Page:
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Traditional cotterless cranksets use a tapered square spindle (axle) end. The sides of the end taper at a 2 degree angle compared to the centerline, 4 degrees compared to each other.
Square, tapered end of cotterless crank spindle with fixing bolt and washer
The crank has been cross-sectioned in this photo to show how it is attached to the spindle.
The dustcap has been removed to reveal the fixing bolt.
While there is general agreement about the angle, there is no such agreement about the actual width cut off. There are two standards in current use, and there is another used on some parts still seen. The differences can look subtle, until you actually insert a spindle into a crank.
The spindle approaches the bottom of the dustcap hole in this crank.
There is a risk of the fixing bolt's bottoming out on the spindle.
This crank is at risk of bottoming out on the end of the tapers.
This combination is safe from bottoming out.
The photos below are of Phil Wood cartridge bottom-bracket spindles, which are the same except for the tapers. Note that the shafts of the spindles, at the left side of the photos, are all the same size. The appearance of the tapers on other spindles may differ.
|J.I.S. is the Japanese Industrial Standard, and is generally used on square taper cranks made in Asia. All of the common black spindles identified with standard numbering use the J. I. S. taper. Many of these have a threaded boss for a nut on each end, rather than being hollow and threaded internally for a bolt.
J.I.S. models include:
|ISO square taper spindles run longer, and taper down to a smaller end than J.I.S. spindles do. Most European-made square taper cranks and bottom brackets use the ISO dimensions.
ISO models include:
J.I.S. Low Profile
Some older Shimano Dura Ace used a shorter taper than most other cranks. Most modern cranks will bottom out on the spindles from these cranks A practical option to keep J.I.S. low profile cranks in service is a Phil Wood bottom bracket with a J.I.S. Low Profile taper. If your intention is to restore a bicycle to its original appearance as a collector's item, then you will have to find an older spindle. The Internet is your friend in this endeavor.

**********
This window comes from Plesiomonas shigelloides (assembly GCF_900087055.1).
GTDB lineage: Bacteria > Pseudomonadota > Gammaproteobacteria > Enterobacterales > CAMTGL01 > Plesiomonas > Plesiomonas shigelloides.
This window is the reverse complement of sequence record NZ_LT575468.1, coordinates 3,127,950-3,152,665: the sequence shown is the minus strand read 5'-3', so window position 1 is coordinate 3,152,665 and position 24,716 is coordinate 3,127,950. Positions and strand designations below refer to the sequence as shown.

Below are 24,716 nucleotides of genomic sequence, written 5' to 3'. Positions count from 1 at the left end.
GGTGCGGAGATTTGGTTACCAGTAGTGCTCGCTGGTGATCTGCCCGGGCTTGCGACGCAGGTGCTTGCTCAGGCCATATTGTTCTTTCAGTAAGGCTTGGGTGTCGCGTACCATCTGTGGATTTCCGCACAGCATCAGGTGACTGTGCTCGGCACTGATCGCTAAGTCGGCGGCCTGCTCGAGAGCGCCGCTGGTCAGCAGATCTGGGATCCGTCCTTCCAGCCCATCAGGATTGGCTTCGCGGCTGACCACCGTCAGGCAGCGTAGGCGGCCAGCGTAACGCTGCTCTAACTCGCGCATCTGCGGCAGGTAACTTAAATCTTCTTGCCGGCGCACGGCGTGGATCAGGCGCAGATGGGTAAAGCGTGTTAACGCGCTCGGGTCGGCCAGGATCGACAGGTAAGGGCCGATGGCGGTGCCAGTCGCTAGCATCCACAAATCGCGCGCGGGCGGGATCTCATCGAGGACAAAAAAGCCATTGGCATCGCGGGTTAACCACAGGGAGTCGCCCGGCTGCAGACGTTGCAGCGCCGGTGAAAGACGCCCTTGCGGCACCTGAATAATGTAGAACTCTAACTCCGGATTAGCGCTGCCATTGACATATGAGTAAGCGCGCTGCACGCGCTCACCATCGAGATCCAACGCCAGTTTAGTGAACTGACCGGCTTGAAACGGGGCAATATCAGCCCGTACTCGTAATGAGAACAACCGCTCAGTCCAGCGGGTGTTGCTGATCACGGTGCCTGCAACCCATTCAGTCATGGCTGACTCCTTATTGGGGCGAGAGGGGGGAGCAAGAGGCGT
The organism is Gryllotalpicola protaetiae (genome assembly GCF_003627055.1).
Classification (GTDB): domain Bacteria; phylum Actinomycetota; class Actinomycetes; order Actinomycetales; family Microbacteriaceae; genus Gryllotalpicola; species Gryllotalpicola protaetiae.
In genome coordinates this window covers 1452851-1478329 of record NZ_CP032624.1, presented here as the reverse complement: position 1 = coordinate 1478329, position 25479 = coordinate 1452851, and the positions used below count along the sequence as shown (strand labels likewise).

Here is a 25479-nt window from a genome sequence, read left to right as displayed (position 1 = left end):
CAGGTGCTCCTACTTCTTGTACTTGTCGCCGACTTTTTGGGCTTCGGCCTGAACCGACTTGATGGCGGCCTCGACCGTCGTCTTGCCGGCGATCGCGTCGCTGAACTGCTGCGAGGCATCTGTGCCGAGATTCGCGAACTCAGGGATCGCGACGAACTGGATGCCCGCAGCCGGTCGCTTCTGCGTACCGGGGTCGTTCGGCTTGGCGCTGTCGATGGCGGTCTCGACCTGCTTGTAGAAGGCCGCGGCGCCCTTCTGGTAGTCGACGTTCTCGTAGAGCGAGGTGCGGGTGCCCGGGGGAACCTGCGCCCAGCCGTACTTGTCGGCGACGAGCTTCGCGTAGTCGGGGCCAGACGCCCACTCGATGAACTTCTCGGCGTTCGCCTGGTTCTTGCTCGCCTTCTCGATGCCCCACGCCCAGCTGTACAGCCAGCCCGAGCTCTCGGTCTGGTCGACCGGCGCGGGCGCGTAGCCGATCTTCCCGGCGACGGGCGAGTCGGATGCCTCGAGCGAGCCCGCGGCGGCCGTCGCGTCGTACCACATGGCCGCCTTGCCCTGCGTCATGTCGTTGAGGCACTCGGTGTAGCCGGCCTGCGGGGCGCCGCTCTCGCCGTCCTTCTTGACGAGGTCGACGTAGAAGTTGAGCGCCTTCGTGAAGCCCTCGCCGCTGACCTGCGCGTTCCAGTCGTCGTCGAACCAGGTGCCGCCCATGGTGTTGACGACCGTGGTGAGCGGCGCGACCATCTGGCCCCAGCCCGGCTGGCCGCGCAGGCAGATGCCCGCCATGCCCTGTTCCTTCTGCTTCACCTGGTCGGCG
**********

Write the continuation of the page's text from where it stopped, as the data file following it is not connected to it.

ISO crank on J.I.S. spindle -- small square-taper hole in crank
places it farther outboard on the spindle.
Conversely, if you install a J.I.S. crank on an ISO spindle, it will wind up about 4.5 mm farther in than it would on a J.I.S spindle of the same length.
Theoretically, ISO cranks should only be used on ISO spindles, and J.I.S. cranks only on J.I.S. spindles.
In practice, you can very often get away with mixing these sizes, as long as you select a spindle length that gives the desired chainline.
Taper matching was fairly important back in the day of loose-ball cup-and-cone bottom brackets, because these required regular maintenance/overhauls, and this required removal of the cranks. Every time you remove and re-install a square taper crank, the hole in the crank is liable to get very slightly larger.
This was particularly an issue when using J.I.S. cranks on ISO spindles, because over time, as the crank went on farther and farther, you could run out of taper, and the square end of the spindle would become flush with the surface the crank fixing bolt/washer pushed against. At that point, further tightening of the bolt won't make the crank any tighter, since the bolt is bumping onto the end of the spindle.
Tolerances on older spindles may not be closely held, and dimensions may vary enough even with the same model number to affect crank/spindle compatibility.
The end of a bolt-type (hollow, internally-threaded) spindle whose end is too small may be ground down, as long as the spindle does not bottom out on the back of the crank and the spindle's internal threads are long enough to hold the bolt.
These days, however, most folks are using sealed cartridge bearing bottom brackets. With these, there is no routine maintenance required, so typically the crank will be installed once, and will stay in place unless/until the bottom bracket needs to be replaced. This greatly reduces problems of wear to the interface.
I generally avoid mixing sizes on customers' bikes, but I have a lot of experience mixing ISO/J.I.S. in both directions on my own personal bikes, and it as never given me a lick of trouble.
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